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Data from: De novo genome assembly and annotation of rice sheath rot fungus Sarocladium oryzae reveals genes involved in Helvolic acid and Cerulenin biosynthesis pathways

Citation

Hittalmani, Shailaja; Mahesh, H. B.; Channappa, Mahadevaiah; Krishnareddy Prasannakumar, Mothukapalli (2017), Data from: De novo genome assembly and annotation of rice sheath rot fungus Sarocladium oryzae reveals genes involved in Helvolic acid and Cerulenin biosynthesis pathways, Dryad, Dataset, https://doi.org/10.5061/dryad.674p4

Abstract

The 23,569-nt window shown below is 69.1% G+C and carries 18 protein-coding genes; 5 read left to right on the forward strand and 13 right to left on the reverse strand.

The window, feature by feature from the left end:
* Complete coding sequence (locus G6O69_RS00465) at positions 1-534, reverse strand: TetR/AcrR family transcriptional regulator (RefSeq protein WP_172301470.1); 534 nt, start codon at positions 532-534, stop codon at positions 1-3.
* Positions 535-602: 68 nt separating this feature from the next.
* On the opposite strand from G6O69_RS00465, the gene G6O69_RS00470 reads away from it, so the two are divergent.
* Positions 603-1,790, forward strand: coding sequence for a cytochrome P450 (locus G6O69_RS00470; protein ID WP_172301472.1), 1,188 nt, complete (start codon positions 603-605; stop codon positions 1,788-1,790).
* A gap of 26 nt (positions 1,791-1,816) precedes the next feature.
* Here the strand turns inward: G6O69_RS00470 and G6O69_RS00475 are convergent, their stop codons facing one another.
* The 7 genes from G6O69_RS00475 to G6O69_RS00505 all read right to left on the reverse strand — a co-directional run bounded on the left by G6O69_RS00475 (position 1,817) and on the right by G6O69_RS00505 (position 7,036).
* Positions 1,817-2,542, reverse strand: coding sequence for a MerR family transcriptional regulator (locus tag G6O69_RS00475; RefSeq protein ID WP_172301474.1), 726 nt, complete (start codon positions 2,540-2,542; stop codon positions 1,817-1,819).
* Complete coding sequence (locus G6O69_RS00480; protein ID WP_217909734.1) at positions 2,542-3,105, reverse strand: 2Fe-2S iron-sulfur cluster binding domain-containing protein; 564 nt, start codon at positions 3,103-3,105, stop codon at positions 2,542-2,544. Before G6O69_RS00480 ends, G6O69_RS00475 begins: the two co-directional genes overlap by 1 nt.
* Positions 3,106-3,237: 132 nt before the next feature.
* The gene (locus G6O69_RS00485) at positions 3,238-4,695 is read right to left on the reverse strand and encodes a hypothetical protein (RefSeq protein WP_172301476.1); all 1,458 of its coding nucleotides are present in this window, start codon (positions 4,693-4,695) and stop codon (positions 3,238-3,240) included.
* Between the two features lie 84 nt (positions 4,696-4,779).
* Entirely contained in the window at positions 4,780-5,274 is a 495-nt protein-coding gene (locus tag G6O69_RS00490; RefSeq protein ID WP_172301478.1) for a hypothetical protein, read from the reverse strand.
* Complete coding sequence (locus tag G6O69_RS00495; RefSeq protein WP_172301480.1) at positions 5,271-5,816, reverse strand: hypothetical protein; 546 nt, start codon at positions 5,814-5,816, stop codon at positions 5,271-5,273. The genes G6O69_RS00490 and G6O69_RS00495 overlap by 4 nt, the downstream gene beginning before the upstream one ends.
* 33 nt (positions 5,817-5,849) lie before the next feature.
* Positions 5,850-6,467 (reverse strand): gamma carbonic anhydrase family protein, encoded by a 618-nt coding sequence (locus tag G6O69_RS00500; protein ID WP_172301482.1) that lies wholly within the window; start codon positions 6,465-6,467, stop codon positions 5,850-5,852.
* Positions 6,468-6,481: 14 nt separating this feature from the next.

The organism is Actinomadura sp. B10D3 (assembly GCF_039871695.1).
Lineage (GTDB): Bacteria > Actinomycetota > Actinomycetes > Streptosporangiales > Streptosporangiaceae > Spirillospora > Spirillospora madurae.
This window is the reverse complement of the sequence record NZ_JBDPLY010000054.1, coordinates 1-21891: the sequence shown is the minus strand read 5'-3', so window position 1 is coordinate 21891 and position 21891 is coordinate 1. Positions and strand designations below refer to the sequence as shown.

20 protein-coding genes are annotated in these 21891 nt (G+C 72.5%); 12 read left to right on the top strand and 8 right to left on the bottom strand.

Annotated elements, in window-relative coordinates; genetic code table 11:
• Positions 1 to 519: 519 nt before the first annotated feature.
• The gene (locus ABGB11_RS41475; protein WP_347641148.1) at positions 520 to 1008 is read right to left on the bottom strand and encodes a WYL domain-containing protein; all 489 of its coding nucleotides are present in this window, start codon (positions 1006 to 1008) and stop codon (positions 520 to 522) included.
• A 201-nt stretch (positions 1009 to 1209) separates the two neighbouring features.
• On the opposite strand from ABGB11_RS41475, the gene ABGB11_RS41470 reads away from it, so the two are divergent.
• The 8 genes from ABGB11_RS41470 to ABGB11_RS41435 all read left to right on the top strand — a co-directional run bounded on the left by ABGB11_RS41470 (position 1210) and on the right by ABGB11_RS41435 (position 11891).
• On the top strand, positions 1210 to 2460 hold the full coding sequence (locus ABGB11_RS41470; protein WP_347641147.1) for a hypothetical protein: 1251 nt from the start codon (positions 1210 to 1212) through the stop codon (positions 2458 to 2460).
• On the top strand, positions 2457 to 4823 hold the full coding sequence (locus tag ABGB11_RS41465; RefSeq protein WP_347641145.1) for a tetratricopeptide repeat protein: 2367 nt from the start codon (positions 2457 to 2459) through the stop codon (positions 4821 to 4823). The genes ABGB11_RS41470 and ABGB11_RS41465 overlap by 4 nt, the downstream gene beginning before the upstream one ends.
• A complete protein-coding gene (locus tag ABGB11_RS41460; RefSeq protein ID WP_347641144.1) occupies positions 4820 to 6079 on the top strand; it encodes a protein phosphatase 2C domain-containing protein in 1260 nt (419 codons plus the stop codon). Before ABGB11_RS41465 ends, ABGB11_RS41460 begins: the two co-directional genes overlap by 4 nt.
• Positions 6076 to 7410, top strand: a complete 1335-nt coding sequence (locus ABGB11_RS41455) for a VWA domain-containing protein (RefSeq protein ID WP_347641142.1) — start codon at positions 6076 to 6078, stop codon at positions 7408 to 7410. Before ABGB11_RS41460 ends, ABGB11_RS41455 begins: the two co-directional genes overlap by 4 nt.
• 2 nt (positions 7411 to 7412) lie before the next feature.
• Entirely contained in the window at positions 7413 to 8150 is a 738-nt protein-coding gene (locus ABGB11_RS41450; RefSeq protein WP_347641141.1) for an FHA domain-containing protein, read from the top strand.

Background: Sheath rot disease caused by Sarocladium oryzae is an emerging threat for rice cultivation at global level. However, limited information with respect to genomic resources and pathogenesis is a major setback to develop disease management strategies. Considering this fact, we sequenced the whole genome of highly virulent Sarocladium oryzae field isolate, Saro-13 with 82x sequence depth. Results: The genome size of S. oryzae was 32.78 Mb with contig N50 18.07 Kb and 10526 protein coding genes. The functional annotation of protein coding genes revealed that S. oryzae genome has evolved with many expanded gene families of major super family, proteinases, zinc finger proteins, sugar transporters, dehydrogenases/reductases, cytochrome P450, WD domain G-beta repeat and FAD-binding proteins. Gene orthology analysis showed that around 79.80 % of S. oryzae genes were orthologous to other Ascomycetes fungi. The polyketide synthase dehydratase, ATP-binding cassette (ABC) transporters, amine oxidases, and aldehyde dehydrogenase family proteins were duplicated in larger proportion specifying the adaptive gene duplications to varying environmental conditions. Thirty-nine secondary metabolite gene clusters encoded for polyketide synthases, nonribosomal peptide synthase, and terpene cyclases. Protein homology based analysis indicated that nine putative candidate genes were found to be involved in helvolic acid biosynthesis pathway. The genes were arranged in cluster and structural organization of gene cluster was similar to helvolic acid biosynthesis cluster in Metarhizium anisophilae. Around 9.37 % of S. oryzae genes were identified as pathogenicity genes, which are experimentally proven in other phytopathogenic fungi and enlisted in pathogen-host interaction database. In addition, we also report 13212 simple sequences repeats (SSRs) which can be deployed in pathogen identification and population dynamic studies in near future. Conclusions: Large set of pathogenicity determinants and putative genes involved in helvolic acid and cerulenin biosynthesis will have broader implications with respect to Sarocladium disease biology. This is the first genome sequencing report globally and the genomic resources developed from this study will have wider impact worldwide to understand Rice-Sarocladium interaction.

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